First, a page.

Now it comes to two of the best episodes. In ‘Maternal Instincts’, Hope returns now with the appearance of an innocent girl. She brings back the terrifying and psychopathic Callisto( a memorable Hudson Leick), who persuades her to hurt Xena. Meanwhile, Xena and Gabrielle head to the Centaurs for a peace treaty and to see Xena’s son, Solan( who still isn’t aware of who his mother is). But this reunion is cut short, when Solan is killed by Hope and when Gabrielle realises this, she poisons her offspring which devastates her. Xena’s scream while cradling her son’s dead body is gut-wrenching as is the later funeral for both children which is the major part of the rift as the wedge is driven to near irrevocable between the two. Watching as they walk off in separate directions after this is tragic as their friendship is being nearly obliterated. It’s a highly emotional hour of television. Then of course we have the fantastic musical episode entitled ‘The Bitter Suite’ . After a vengeful Xena attempts to kill Gabrielle and the two take a tumble into the sea, they are transported to a strange world called Illusia. Here, musical numbers reveal their grievances and what feelings of hatred they aren’t dealing with. The musical sequences are excellently astute at bringing humour and dark atmosphere to the events playing out, plus it looks like the producers really went for it on the visual and sound front. From the off kilter feeling of Illusia, through a tango with Ares and ultimately a reconciliation between the girls, it’s an unforgettable episode. And the biggest message of the importance of friendship helps save the day as our heroines find some way to resolve the friendship that they once had. Thankfully, it looks as if the wounds are healing but it’ll be interesting to see if they ever truly get past this dark chapter( my bet and hope is that it does as I love their relationship and think it’s enduring). These two are some of the finest episodes so far in Xena and rightfully hold a high place in the hearts of fans and me. They challenge us as viewers as we watch a friendship nearly go up in smoke, but gradually get back on track for us all to rejoice in. And as if by magic, the following episode ‘One Against An Army’ cements just how much they care for each other by putting them in a major life or death situation as an army invades as Gabrielle lies injured. I think it’s here to reassure us of the close bond that was shattered but was never truly severed. It’s another poignant episode that grows in dramatic quality thanks to the acting. Also of note is the dark but rewarding ‘Forget Me Not’ where Gabrielle finally reconciled with feelings of guilt by going on a sinister trip down memory lane, guided by a prowling Ares. She can decide whether to live with her memories or erase them. Ultimately she decides to reconcile and this is the end to The Rift. And the two part finale is excellent and very surprising, but I’ll leave it to you to see what I mean.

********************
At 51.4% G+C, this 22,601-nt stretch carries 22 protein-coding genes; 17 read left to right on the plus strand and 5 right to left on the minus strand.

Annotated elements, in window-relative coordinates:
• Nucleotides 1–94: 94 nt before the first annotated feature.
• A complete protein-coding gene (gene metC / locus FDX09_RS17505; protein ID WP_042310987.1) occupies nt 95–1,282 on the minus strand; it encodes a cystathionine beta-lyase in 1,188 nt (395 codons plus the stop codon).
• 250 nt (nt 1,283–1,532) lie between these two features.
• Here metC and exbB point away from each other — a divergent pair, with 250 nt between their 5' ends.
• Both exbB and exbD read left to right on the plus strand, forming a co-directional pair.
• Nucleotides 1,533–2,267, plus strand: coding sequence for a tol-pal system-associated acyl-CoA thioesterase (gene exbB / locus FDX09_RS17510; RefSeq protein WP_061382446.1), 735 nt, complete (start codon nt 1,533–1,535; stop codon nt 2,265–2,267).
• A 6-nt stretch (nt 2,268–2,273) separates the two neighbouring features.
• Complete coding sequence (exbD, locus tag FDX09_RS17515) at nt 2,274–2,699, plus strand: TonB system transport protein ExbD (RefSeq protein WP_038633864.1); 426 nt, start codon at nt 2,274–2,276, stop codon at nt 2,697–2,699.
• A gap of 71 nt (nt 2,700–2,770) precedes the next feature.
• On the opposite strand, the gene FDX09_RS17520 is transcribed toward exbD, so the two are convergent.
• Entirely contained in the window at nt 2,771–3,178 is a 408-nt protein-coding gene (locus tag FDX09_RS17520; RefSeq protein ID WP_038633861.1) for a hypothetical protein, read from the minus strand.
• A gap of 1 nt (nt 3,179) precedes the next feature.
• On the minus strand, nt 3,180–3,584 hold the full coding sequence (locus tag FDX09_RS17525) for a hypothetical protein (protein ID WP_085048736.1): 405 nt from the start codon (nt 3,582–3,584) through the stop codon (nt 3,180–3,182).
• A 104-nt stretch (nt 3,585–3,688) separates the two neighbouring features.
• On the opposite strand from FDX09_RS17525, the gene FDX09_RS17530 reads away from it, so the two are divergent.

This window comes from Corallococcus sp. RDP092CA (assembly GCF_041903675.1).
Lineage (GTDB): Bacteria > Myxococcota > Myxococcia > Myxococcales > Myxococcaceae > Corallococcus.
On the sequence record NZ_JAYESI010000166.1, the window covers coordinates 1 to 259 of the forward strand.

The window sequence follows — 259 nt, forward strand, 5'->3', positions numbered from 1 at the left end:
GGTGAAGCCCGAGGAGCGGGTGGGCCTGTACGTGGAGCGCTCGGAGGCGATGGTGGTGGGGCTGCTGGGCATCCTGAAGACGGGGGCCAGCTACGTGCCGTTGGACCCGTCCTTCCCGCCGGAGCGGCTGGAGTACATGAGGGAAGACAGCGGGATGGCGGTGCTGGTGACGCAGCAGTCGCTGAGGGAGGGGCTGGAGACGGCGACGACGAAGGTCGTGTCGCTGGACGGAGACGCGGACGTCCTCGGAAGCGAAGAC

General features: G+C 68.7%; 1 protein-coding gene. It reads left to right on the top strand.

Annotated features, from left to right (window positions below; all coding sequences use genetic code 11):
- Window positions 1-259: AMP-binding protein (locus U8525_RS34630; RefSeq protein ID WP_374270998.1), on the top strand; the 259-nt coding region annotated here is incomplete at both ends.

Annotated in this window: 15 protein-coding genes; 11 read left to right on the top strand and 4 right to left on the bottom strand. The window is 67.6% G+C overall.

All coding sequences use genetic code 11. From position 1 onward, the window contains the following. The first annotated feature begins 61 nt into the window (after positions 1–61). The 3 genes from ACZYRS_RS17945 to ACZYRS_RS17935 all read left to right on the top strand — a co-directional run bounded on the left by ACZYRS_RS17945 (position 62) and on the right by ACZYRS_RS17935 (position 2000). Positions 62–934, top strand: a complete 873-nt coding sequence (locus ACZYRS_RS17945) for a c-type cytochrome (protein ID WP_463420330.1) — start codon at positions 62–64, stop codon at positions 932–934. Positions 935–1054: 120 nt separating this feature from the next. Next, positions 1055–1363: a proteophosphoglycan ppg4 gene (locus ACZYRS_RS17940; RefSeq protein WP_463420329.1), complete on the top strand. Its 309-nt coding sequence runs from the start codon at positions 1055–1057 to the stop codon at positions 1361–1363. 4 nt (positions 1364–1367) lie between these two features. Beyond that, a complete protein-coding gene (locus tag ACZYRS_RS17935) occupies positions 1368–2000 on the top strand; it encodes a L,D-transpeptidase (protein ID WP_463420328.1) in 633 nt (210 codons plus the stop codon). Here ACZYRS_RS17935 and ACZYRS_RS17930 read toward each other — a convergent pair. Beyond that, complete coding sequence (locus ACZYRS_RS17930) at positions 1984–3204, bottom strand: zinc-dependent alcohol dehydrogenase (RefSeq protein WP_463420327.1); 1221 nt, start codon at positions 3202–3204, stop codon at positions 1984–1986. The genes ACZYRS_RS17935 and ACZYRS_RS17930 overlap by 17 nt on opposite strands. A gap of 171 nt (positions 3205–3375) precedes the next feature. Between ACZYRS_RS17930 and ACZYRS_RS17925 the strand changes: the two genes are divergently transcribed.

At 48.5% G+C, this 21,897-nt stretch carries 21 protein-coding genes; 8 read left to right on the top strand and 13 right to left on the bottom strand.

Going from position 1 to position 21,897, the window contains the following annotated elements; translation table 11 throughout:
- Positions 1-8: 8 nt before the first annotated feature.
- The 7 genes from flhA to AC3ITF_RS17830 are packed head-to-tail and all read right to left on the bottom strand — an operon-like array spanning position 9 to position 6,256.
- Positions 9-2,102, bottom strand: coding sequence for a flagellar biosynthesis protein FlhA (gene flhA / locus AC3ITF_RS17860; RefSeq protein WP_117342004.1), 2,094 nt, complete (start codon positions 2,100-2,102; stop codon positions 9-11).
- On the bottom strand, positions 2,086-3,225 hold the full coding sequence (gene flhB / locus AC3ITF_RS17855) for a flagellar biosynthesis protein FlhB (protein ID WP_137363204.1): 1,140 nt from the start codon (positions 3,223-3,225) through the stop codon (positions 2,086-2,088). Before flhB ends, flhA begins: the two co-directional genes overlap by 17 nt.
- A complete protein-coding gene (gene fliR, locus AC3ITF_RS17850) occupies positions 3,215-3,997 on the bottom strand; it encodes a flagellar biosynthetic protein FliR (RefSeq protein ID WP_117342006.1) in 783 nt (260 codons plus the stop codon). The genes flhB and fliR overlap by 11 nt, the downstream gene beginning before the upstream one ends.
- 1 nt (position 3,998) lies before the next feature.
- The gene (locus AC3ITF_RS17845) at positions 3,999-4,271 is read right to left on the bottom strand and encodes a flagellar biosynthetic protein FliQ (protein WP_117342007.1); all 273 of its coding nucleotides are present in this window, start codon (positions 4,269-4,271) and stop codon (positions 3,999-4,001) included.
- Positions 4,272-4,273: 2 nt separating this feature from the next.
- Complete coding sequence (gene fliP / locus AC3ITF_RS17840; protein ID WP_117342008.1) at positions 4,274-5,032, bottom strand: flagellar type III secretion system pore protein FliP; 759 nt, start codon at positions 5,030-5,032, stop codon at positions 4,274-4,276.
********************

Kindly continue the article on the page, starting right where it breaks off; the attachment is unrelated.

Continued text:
In terms of acting, Season 3 is a high point, especially when it comes to Lucy Lawless and. Lawless excellently conveys both a fighter and someone who is all too human in Xena. The blend of toughness and vulnerability, coupled with undeniable sexual appeal and athletic swagger, is a match made in television heaven that keeps getting better. Gabrielle is put through the mill of emotions and trauma this seas. Renée O’Connor depicts how Gabrielle really starts to wise up more and develop a more harder edge to her personality. Her compassion is still there it’s just counteracted with a sense of weariness from all that has happened to her. Lawless and O’Connor still share a fine chemistry that charts the resentment and resolution of their clash excellently and believably as nothing can tear them apart. Once more, Kevin Smith is superb as the shifting Ares; who like a fox switches sides when he feels like it but does it with style. In the villain stakes as well is Hudson Leick as the oddly tragic but seriously twisted Callisto, who finally gets the release she’s craved since she began her path of vengeance. There’s a real presence whenever these two take to the screen. And with added comic relief coming from Joxer( played by one Ted Raimi, things only get better as throughout the season. Plus, the welcome appearance of Bruce Campbell is a bonus in many ways and I very much enjoy when he returns to Xena as the King of Thieves, Autolycus.